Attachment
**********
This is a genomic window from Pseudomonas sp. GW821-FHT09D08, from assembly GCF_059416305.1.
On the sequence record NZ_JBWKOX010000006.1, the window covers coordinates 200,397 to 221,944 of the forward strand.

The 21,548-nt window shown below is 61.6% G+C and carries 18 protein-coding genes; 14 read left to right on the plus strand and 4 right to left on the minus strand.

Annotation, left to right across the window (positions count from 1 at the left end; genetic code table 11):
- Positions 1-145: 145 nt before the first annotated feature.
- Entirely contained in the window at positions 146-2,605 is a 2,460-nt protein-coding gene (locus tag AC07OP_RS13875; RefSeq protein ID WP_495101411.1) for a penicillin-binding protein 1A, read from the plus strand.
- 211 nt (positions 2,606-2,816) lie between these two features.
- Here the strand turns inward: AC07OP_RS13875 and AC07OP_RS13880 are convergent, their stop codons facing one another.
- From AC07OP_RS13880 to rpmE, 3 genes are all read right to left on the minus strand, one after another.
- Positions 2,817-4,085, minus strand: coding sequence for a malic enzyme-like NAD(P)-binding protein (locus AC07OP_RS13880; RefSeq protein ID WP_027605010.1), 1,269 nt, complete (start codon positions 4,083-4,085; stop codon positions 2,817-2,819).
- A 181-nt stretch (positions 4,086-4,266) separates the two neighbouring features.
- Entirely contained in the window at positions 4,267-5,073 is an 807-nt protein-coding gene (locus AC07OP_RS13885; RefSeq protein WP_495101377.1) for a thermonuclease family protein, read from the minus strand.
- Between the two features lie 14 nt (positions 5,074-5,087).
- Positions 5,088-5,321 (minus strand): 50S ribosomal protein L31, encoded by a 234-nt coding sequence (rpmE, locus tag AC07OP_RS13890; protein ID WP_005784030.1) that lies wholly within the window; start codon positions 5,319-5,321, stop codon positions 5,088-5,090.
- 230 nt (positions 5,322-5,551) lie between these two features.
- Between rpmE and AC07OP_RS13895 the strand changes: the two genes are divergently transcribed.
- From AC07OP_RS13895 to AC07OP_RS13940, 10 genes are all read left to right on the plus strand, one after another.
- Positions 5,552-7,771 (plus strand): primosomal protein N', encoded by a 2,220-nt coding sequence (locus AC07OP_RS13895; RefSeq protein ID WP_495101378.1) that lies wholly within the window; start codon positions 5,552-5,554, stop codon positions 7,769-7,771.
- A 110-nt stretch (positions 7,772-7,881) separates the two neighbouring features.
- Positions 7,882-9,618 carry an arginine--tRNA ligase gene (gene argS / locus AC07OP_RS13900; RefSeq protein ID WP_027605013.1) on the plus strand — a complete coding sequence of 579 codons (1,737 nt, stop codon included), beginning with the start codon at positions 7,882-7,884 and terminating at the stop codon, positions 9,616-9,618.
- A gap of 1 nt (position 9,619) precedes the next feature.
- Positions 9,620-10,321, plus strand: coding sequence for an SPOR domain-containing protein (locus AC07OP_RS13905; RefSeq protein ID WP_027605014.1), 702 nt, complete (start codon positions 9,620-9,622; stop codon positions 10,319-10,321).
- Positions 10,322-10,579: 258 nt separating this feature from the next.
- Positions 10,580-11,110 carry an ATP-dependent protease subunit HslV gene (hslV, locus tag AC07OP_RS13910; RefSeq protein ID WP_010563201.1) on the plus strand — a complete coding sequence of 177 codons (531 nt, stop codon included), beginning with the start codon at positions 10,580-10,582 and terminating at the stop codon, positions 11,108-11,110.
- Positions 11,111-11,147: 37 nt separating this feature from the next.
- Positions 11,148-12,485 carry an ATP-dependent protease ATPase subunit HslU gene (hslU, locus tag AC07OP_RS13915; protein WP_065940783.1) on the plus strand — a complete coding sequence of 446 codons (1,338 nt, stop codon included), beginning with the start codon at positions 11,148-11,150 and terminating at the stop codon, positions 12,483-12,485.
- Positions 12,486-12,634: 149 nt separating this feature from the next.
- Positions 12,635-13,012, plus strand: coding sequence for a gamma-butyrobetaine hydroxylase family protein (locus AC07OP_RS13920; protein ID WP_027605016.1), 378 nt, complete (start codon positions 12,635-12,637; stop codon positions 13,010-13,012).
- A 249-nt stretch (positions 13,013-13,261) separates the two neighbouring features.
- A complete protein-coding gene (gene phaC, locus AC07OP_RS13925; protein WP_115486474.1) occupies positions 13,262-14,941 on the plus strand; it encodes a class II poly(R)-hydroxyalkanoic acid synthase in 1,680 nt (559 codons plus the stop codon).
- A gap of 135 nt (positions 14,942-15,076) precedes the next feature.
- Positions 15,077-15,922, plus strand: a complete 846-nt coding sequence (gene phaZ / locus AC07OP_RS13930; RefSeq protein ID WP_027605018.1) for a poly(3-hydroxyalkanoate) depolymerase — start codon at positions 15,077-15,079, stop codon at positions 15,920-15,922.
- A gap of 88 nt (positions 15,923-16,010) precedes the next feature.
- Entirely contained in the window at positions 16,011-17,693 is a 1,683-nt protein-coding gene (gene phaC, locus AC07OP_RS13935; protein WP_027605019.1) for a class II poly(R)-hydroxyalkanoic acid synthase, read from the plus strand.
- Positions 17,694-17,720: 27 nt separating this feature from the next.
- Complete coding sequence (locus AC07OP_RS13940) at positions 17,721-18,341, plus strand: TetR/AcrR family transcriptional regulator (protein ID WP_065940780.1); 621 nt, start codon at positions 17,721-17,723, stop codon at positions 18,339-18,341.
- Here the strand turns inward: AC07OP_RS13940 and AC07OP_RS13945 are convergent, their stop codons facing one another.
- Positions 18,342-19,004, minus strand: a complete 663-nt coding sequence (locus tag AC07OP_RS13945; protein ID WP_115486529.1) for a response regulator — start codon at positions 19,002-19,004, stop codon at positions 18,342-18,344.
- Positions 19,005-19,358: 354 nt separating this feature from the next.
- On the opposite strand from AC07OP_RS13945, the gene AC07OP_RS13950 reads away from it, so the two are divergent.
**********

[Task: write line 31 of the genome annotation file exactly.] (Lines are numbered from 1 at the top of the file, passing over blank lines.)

- A gap of 135 nt (positions 14,942-15,076) precedes the next feature.